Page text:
The motivation for this package is to provide functions which help with the development and tuning of machine learning models in biomedical data where the sample size is frequently limited, but the number of predictors may be significantly larger (P >> n). While most machine learning pipelines involve splitting data into training and testing cohorts, typically 2/3 and 1/3 respectively, medical datasets may be too small for this, and so determination of accuracy in the left-out test set suffers because the test set is small. Nested cross-validation (CV) provides a way to get round this, by maximising use of the whole dataset for testing overall accuracy, while maintaining the split between training and testing.

In addition typical biomedical datasets often have many 10,000s of possible predictors, so filtering of predictors is commonly needed. However, it has been demonstrated that filtering on the whole dataset creates a bias when determining accuracy of models (Vabalas et al, 2019). Feature selection of predictors should be considered an integral part of a model, with feature selection performed only on training data. Then the selected features and accompanying model can be tested on hold-out test data without bias. Thus, it is recommended that any filtering of predictors is performed within the CV loops, to prevent test data information leakage.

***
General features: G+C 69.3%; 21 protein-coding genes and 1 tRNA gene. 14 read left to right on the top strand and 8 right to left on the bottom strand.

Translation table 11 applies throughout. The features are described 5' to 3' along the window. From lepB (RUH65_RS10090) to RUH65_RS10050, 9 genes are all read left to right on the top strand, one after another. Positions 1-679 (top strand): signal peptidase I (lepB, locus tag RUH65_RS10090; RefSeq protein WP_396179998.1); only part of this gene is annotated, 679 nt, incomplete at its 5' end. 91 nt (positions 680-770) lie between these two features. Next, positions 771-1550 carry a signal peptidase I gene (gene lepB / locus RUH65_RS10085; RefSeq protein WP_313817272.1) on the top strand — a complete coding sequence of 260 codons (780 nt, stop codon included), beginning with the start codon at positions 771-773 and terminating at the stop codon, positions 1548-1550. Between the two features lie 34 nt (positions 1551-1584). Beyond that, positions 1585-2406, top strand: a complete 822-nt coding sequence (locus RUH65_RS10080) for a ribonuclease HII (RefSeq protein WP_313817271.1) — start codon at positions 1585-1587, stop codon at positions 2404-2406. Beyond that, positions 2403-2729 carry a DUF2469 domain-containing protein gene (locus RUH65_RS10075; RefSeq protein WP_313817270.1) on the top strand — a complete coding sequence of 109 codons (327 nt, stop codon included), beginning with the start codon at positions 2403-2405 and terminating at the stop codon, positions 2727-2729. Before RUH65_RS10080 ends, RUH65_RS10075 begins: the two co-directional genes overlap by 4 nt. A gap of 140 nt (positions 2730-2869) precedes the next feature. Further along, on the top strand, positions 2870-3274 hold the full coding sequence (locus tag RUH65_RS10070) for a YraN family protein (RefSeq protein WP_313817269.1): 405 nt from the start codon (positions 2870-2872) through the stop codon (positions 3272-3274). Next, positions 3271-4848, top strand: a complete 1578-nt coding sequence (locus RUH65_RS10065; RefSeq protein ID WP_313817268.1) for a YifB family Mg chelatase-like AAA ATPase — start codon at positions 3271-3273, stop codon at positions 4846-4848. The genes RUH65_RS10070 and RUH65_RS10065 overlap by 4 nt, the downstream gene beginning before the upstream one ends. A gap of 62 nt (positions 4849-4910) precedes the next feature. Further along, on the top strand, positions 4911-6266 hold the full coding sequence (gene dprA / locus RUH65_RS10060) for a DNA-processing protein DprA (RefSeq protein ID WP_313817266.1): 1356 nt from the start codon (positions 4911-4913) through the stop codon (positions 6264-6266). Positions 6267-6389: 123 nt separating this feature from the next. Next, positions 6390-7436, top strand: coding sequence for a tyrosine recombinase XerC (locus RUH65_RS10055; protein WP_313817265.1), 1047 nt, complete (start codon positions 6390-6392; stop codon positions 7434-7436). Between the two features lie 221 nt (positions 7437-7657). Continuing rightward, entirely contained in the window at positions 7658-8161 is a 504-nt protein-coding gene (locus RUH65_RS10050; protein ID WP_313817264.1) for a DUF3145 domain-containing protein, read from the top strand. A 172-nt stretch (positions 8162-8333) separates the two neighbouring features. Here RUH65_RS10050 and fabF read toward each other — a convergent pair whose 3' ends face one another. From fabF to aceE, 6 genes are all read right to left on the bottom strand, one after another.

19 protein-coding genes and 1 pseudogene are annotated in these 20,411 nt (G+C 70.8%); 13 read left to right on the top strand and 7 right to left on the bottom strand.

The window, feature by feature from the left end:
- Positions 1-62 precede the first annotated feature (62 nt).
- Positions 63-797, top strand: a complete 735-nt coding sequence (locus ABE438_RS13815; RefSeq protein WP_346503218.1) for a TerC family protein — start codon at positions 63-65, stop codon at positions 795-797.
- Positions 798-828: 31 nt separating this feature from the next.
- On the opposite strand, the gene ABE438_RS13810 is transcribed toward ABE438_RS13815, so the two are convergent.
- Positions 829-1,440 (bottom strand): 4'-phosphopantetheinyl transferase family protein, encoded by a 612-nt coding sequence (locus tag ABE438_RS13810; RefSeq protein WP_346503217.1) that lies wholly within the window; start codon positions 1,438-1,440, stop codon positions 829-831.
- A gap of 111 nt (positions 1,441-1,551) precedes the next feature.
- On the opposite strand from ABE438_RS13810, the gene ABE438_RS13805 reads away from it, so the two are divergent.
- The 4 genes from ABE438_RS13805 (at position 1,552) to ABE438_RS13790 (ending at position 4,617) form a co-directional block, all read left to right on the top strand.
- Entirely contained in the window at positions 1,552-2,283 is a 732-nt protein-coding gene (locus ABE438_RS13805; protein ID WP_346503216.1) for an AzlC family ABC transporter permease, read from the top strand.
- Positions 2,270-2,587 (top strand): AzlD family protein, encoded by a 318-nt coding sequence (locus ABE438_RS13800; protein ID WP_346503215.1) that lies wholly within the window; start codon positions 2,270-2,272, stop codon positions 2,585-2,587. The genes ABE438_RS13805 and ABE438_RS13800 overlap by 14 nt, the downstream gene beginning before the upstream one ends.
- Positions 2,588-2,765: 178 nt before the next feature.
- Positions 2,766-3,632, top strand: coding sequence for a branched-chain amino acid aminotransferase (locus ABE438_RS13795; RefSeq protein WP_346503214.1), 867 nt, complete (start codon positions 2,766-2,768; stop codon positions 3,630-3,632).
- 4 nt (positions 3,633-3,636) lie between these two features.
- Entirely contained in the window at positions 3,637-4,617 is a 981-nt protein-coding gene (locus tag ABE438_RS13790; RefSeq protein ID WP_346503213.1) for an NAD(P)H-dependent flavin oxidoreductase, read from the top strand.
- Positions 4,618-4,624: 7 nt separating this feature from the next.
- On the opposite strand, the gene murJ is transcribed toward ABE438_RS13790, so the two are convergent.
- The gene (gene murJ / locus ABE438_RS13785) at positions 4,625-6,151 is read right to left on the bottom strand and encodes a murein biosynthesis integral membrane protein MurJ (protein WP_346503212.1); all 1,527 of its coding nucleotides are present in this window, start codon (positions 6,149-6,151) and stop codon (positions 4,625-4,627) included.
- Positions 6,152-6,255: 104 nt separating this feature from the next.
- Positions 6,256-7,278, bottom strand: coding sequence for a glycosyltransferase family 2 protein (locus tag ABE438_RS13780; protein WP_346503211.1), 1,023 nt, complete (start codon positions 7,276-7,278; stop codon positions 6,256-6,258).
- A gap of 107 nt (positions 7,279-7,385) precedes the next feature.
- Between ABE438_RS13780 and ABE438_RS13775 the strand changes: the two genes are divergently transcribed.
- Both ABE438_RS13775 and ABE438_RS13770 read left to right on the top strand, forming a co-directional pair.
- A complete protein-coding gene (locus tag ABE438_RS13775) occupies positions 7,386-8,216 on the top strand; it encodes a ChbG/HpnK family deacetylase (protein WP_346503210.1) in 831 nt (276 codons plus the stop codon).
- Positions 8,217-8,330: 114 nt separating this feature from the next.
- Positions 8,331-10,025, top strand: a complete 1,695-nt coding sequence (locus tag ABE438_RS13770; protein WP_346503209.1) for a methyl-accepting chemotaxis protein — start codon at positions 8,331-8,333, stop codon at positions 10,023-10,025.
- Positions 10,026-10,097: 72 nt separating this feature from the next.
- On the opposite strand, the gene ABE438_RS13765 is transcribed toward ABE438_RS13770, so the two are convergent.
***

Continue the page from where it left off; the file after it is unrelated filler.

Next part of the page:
This package enables nested cross-validation (CV) to be performed using the commonly used glmnet package, which fits elastic net regression models, and the caret package, which is a general framework for fitting a large number of machine learning models. In addition, nestedcv adds functionality to enable cross-validation of the elastic net alpha parameter when fitting glmnet models.

nestedcv partitions the dataset into outer and inner folds (default 10x10 folds). The inner fold CV, (default is 10-fold), is used to tune optimal hyperparameters for models. Then the model is fitted on the whole inner fold and tested on the left-out data from the outer fold. This is repeated across all outer folds (default 10 outer folds), and the unseen test predictions from the outer folds are compared against the true results for the outer test folds and the results concatenated, to give measures of accuracy (e.g. AUC and accuracy for classification, or RMSE for regression) across the whole dataset.